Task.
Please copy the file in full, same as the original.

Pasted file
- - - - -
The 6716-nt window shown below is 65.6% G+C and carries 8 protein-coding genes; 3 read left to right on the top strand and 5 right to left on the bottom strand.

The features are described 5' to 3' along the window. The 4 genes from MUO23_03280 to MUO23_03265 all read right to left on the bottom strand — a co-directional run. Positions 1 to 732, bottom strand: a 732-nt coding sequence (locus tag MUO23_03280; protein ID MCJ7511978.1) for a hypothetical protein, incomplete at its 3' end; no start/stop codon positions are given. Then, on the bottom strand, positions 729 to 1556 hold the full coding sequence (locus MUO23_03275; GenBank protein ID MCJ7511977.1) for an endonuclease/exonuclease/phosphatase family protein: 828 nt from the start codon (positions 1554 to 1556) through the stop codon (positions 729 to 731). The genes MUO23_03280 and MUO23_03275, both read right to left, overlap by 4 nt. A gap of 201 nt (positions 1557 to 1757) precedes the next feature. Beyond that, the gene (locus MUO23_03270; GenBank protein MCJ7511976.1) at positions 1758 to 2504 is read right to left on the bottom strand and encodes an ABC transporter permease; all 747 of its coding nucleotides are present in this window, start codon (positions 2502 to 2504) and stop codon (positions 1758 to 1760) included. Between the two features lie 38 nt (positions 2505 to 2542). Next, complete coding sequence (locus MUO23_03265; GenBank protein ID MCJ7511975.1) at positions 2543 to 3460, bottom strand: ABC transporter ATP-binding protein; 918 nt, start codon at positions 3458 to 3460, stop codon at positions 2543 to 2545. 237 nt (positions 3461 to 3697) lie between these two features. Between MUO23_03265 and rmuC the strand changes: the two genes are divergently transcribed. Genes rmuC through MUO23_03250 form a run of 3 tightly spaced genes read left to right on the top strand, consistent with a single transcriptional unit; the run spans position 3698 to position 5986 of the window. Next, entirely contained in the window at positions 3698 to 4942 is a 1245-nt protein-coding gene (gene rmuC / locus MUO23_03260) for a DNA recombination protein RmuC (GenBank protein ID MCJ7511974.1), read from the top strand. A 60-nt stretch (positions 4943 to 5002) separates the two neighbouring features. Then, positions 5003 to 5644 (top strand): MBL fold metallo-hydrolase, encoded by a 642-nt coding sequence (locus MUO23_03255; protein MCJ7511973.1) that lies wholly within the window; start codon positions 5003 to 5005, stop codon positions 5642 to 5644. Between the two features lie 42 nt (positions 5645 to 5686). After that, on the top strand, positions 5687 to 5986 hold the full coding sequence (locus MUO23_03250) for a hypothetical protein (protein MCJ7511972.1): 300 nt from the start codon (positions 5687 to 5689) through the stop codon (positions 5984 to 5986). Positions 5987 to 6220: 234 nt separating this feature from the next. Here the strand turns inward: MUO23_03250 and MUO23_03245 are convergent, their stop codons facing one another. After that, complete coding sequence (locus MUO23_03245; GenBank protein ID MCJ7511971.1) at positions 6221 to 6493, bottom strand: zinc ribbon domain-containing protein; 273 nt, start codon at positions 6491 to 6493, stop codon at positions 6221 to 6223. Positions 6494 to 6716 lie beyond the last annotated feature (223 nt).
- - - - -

The 6716-nt window shown below is 65.6% G+C and carries 8 protein-coding genes; 3 read left to right on the top strand and 5 right to left on the bottom strand.

The features are described 5' to 3' along the window. The 4 genes from MUO23_03280 to MUO23_03265 all read right to left on the bottom strand — a co-directional run. Positions 1 to 732, bottom strand: a 732-nt coding sequence (locus tag MUO23_03280; protein ID MCJ7511978.1) for a hypothetical protein, incomplete at its 3' end; no start/stop codon positions are given. Then, on the bottom strand, positions 729 to 1556 hold the full coding sequence (locus MUO23_03275; GenBank protein ID MCJ7511977.1) for an endonuclease/exonuclease/phosphatase family protein: 828 nt from the start codon (positions 1554 to 1556) through the stop codon (positions 729 to 731). The genes MUO23_03280 and MUO23_03275, both read right to left, overlap by 4 nt. A gap of 201 nt (positions 1557 to 1757) precedes the next feature. Beyond that, the gene (locus MUO23_03270; GenBank protein MCJ7511976.1) at positions 1758 to 2504 is read right to left on the bottom strand and encodes an ABC transporter permease; all 747 of its coding nucleotides are present in this window, start codon (positions 2502 to 2504) and stop codon (positions 1758 to 1760) included. Between the two features lie 38 nt (positions 2505 to 2542). Next, complete coding sequence (locus MUO23_03265; GenBank protein ID MCJ7511975.1) at positions 2543 to 3460, bottom strand: ABC transporter ATP-binding protein; 918 nt, start codon at positions 3458 to 3460, stop codon at positions 2543 to 2545. 237 nt (positions 3461 to 3697) lie between these two features. Between MUO23_03265 and rmuC the strand changes: the two genes are divergently transcribed. Genes rmuC through MUO23_03250 form a run of 3 tightly spaced genes read left to right on the top strand, consistent with a single transcriptional unit; the run spans position 3698 to position 5986 of the window. Next, entirely contained in the window at positions 3698 to 4942 is a 1245-nt protein-coding gene (gene rmuC / locus MUO23_03260) for a DNA recombination protein RmuC (GenBank protein ID MCJ7511974.1), read from the top strand. A 60-nt stretch (positions 4943 to 5002) separates the two neighbouring features. Then, positions 5003 to 5644 (top strand): MBL fold metallo-hydrolase, encoded by a 642-nt coding sequence (locus MUO23_03255; protein MCJ7511973.1) that lies wholly within the window; start codon positions 5003 to 5005, stop codon positions 5642 to 5644. Between the two features lie 42 nt (positions 5645 to 5686). After that, on the top strand, positions 5687 to 5986 hold the full coding sequence (locus MUO23_03250) for a hypothetical protein (protein MCJ7511972.1): 300 nt from the start codon (positions 5687 to 5689) through the stop codon (positions 5984 to 5986). Positions 5987 to 6220: 234 nt separating this feature from the next. Here the strand turns inward: MUO23_03250 and MUO23_03245 are convergent, their stop codons facing one another. After that, complete coding sequence (locus MUO23_03245; GenBank protein ID MCJ7511971.1) at positions 6221 to 6493, bottom strand: zinc ribbon domain-containing protein; 273 nt, start codon at positions 6491 to 6493, stop codon at positions 6221 to 6223. Positions 6494 to 6716 lie beyond the last annotated feature (223 nt).